Wills allow the deceased to have a personal say in how their possessions are distributed after death. Many times, a will is probated without any issues popping up. In some cases, however, someone may disagree with a provision before probate can become final. If someone takes legal action to protest the will, that is known as contesting the will. Read on to learn more.
A Serious Legal Matter
Before you decide to take legal action, speak to an estate planning lawyer. They understand estate laws in your state and can advise you on whether or not it's in your best interest to contest the will. Not only can you find out about your chances for success if you contest the will, but you might discover that you should not file a contest at all. Some people include clauses specifically addressing this issue in their wills. The clause can prohibit those who contest the will (for what might be frivolous reasons) from inheriting anything at all from the estate. If you believe the will to be invalid or unfair, however, you should proceed.
Why Should You Contest a Will?
You should not consider contesting a will because you think someone received a better inheritance than you did. The point of contesting a will is to bring something to the attention of the probate court so that they can make a determination as to the validity or legality of the will as it was written. Common legal reasons for contesting a will are:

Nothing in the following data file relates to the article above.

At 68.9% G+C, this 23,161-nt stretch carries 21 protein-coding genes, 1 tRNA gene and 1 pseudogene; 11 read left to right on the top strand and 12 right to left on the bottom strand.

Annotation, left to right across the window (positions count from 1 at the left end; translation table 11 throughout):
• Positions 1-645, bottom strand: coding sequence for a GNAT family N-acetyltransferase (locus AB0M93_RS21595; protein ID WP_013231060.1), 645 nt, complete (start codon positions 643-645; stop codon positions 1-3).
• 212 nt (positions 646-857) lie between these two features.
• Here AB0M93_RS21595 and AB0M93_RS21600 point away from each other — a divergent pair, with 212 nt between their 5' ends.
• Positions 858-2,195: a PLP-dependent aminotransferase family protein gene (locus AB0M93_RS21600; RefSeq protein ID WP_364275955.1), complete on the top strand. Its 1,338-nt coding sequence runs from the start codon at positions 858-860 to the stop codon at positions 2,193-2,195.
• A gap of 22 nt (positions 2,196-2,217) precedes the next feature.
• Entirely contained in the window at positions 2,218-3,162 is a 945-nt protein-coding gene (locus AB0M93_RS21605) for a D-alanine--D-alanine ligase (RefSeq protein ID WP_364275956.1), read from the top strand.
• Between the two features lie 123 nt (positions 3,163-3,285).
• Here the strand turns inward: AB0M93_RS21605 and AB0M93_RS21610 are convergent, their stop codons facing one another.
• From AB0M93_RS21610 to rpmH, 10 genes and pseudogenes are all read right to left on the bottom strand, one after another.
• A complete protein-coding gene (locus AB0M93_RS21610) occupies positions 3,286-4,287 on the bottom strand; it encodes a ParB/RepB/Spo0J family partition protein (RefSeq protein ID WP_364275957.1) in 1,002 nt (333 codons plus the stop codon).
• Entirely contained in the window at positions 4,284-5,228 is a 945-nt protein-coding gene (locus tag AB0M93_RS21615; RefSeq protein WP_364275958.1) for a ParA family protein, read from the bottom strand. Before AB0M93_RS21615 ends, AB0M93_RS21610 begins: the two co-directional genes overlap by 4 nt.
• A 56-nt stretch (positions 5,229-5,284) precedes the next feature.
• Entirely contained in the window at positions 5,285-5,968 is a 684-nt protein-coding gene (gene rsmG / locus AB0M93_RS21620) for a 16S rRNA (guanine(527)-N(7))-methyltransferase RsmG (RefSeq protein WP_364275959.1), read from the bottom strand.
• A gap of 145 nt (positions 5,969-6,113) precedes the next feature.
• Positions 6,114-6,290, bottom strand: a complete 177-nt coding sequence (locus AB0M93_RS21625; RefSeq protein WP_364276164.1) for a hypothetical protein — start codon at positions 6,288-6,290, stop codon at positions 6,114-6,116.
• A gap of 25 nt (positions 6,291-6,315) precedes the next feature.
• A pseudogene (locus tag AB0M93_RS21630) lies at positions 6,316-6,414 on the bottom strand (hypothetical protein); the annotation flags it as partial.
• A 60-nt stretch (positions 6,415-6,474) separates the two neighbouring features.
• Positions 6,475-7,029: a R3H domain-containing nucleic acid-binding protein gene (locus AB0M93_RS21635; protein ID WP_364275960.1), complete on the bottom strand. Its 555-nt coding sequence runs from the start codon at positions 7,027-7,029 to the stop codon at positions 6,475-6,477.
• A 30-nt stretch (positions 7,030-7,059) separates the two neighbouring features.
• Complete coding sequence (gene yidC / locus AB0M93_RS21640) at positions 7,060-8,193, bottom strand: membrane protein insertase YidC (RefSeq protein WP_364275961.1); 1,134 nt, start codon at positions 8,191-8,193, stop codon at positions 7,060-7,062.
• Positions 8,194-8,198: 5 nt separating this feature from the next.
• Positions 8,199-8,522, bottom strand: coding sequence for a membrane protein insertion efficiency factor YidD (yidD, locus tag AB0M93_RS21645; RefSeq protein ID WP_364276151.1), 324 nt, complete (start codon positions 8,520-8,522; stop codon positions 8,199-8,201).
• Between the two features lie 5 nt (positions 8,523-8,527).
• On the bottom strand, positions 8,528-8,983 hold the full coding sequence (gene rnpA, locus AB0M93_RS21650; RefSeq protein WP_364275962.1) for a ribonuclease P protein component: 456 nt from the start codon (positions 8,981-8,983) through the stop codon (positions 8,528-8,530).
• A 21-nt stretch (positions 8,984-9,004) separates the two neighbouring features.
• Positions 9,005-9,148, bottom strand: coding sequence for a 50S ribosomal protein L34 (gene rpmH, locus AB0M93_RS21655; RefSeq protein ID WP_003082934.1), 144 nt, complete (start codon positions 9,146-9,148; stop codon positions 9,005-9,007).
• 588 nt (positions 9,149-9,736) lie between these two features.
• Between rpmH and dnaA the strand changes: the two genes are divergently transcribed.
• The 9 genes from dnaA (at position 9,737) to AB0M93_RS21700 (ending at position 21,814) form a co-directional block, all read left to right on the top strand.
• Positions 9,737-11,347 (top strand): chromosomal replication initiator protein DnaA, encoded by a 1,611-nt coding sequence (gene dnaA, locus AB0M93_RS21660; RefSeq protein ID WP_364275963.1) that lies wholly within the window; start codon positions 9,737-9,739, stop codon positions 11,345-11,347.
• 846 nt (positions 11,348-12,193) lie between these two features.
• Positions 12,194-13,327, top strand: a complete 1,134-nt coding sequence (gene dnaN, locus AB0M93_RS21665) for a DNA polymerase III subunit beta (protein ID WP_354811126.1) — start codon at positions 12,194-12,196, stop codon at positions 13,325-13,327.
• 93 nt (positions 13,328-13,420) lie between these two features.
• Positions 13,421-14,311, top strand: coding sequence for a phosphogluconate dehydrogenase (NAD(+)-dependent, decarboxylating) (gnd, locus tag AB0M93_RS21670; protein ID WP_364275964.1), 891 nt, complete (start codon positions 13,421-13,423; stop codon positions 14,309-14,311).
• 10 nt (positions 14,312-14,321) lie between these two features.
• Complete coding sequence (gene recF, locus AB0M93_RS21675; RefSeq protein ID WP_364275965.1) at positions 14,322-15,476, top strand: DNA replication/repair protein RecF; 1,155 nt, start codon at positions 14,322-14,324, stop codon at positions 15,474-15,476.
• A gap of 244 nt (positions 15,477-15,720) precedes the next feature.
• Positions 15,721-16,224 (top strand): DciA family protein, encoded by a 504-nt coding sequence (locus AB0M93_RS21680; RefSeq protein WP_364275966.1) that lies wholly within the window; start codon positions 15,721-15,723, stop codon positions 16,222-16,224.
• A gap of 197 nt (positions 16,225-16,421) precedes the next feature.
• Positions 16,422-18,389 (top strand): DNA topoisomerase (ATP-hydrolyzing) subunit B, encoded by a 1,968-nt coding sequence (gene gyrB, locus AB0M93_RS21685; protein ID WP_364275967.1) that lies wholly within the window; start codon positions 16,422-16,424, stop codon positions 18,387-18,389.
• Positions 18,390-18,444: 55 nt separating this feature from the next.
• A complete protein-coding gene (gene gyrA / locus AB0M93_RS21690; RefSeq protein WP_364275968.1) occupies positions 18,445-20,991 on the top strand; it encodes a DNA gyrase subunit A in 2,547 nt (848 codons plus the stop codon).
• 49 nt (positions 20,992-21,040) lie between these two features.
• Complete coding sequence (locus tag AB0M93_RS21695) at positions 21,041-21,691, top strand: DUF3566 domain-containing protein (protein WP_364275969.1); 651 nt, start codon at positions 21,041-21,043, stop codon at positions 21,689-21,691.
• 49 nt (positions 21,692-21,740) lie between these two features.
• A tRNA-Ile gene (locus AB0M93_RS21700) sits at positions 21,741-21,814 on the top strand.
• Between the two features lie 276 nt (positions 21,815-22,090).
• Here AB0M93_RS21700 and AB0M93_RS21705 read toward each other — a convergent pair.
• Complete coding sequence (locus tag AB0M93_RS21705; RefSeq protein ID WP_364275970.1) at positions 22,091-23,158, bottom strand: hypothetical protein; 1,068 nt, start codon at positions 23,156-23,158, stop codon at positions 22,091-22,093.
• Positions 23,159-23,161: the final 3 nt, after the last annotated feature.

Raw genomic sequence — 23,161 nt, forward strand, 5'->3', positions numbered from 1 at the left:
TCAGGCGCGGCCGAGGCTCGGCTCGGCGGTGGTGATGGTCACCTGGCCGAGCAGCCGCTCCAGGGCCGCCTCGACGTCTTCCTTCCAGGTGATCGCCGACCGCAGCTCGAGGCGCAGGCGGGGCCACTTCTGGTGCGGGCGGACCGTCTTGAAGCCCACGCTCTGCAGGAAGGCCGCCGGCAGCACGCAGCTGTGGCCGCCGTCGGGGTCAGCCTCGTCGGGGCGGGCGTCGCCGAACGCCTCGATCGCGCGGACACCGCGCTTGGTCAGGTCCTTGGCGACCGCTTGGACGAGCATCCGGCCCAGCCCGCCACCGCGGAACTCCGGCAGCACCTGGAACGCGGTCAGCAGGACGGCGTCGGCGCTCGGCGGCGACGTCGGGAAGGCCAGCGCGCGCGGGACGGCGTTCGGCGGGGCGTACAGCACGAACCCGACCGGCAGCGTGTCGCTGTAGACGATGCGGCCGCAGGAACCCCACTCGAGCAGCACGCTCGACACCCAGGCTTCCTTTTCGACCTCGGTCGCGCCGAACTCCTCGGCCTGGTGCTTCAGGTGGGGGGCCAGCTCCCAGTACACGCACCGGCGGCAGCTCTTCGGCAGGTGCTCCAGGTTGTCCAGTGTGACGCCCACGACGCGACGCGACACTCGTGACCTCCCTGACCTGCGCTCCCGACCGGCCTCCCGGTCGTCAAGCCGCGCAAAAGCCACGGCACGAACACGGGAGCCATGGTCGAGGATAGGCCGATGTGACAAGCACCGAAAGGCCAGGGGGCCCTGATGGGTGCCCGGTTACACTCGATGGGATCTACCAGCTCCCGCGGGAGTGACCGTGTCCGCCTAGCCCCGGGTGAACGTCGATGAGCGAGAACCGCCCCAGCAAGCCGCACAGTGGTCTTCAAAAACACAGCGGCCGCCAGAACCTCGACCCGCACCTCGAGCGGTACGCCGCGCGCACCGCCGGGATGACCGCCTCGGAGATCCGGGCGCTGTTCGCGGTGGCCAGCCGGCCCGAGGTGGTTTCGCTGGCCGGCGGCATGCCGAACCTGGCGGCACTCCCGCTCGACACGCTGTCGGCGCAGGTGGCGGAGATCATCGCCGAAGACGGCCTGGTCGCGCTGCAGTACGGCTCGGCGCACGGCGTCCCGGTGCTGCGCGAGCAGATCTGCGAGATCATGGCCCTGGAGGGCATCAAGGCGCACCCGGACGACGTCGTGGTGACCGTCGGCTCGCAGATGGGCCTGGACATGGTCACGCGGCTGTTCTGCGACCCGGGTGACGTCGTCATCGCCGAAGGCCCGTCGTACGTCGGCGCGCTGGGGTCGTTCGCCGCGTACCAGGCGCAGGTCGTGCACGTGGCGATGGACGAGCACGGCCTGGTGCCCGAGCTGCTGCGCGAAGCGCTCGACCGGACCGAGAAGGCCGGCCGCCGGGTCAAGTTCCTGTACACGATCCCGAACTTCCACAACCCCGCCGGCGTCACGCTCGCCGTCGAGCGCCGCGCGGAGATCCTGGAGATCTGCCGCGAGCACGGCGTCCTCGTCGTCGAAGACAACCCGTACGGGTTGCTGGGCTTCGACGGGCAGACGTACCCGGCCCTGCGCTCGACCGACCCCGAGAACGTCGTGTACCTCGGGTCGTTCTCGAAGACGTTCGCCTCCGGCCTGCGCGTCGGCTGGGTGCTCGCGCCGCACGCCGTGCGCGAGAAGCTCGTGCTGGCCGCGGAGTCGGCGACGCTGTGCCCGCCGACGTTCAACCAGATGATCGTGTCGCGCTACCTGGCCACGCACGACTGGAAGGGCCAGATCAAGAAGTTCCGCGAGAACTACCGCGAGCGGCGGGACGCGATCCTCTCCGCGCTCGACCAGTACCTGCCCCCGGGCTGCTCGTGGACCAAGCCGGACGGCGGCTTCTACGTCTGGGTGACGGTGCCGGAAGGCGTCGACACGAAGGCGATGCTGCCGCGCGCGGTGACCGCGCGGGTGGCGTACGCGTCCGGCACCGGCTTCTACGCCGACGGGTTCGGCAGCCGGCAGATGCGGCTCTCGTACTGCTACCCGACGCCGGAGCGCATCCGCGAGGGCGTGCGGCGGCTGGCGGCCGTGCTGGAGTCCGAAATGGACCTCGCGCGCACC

- Fraud – One common way wills are fraudulent is they are not signed by the deceased. The signature is compared to that of the deceased to make that determination.
- Illegality – Wills cannot contain clauses that are not recognized as legal in that state. In some cases, wills that are created without legal assistance can fall into this category. For instance, some states don't allow the presence of conditions on inheritances. That might be when the deceased specifies that a beneficiary has to attend a certain college before they can be paid money for tuition.
- Incapacity – At the time the will is made, the deceased must be of sound mind. Otherwise, the entire will is invalid. You must be ready to show that the deceased was not capable of making sound decisions on the date the will was signed.
- Influenced – You can also contest a will if you feel the deceased was subject to undue influence. For example, if one sibling cared for the deceased before death and talked them into making biased changes to the will, that might a case for undue influence.
Speak to a will and estate planning attorney to learn more about this issue.